Sweetly scented blue flowers, on low growing plants with heart shaped leaves. Spreading habit, wildflower.
Plants can be grown as a ground cover when spaced about 30cm apart each way. They make an effective weed-excluding cover.
Sweet violet has a long and proven history of folk medicine use.
Succeeds in most soils but prefers a cool moist well-drained humus-rich soil in partial or dappled shade and protection from scorching winds. When grown in the open it prefers a moderately heavy rich soil.
The plants will often self-sow freely when well-sited. They can also spread fairly rapidly at the roots when they are growing well. Responds well to an annual replanting in rich loose leafy soils.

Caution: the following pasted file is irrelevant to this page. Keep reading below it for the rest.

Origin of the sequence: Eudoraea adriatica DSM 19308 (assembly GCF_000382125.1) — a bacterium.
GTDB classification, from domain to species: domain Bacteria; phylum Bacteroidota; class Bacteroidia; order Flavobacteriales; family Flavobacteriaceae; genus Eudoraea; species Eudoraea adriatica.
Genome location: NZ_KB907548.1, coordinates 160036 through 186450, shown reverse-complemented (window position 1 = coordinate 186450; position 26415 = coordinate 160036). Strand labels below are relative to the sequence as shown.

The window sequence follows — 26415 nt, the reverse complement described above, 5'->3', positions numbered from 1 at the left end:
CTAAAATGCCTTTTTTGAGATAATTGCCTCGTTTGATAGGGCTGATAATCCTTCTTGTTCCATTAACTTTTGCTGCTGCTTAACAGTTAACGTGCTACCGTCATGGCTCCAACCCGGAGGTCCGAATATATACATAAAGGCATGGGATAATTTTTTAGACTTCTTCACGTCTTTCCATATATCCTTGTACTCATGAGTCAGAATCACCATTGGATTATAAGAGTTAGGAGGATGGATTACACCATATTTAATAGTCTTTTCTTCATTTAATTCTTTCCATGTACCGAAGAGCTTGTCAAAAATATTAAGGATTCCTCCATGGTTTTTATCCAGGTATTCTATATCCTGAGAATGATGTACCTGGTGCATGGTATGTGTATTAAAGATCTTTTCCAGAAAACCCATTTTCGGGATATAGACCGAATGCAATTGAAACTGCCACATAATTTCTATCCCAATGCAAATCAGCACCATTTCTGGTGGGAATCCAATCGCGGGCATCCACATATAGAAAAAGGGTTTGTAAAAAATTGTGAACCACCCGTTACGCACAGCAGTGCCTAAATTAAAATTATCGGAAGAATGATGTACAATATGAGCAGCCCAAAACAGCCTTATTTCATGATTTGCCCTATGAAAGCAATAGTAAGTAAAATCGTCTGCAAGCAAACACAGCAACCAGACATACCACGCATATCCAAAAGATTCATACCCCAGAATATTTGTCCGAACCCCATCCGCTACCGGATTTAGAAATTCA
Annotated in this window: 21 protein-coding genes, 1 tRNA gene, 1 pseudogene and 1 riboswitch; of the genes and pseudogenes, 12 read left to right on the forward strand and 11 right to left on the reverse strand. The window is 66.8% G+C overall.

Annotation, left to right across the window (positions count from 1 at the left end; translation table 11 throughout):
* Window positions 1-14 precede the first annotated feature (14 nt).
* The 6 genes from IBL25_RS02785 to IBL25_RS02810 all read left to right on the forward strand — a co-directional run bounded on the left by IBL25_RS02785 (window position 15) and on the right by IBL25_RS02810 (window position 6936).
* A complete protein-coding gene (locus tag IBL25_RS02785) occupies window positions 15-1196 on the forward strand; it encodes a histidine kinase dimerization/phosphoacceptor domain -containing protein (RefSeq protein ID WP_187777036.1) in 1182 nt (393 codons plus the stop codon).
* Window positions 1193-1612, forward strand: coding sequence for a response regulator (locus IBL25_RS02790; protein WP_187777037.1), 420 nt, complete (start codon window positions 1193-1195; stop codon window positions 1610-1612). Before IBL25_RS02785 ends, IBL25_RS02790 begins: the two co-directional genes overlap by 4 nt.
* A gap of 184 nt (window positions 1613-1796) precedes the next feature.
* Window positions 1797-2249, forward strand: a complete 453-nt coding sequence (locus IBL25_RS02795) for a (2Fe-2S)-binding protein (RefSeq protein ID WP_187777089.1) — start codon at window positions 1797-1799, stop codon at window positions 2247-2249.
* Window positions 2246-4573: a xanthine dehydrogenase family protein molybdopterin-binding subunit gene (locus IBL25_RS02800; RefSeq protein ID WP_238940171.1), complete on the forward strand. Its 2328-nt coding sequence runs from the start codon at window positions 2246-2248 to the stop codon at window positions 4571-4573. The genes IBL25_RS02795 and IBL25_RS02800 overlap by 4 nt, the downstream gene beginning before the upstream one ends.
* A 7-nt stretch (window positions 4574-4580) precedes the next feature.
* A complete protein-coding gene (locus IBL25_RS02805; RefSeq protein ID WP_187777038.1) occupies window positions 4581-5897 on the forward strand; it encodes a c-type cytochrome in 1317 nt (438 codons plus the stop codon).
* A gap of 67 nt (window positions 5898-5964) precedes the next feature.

Young leaves and flower buds - raw or cooked. Usually available all through the winter. The leaves have a very mild flavour, though they soon become quite tough as they grow older. They make a very good salad, their mild flavour enabling them to be used in bulk whilst other stronger-tasting leaves can then be added to give more flavour. When added to soup they thicken it in much the same way as okra. Also used as a flavouring in puddings etc.
A tea can be made from the leaves.
Flowers - raw. Used to decorate salads and desserts. A sweet mild flavour with a delicate perfume, the flowers are an especially welcome decoration for the salad bowl since they are available in late winter. The flowers are also used fresh to flavour and colour confectionery. A soothing tea can be made from the leaves and flowers.
A leaf extract is used to flavour sweets, baked goods and ice cream.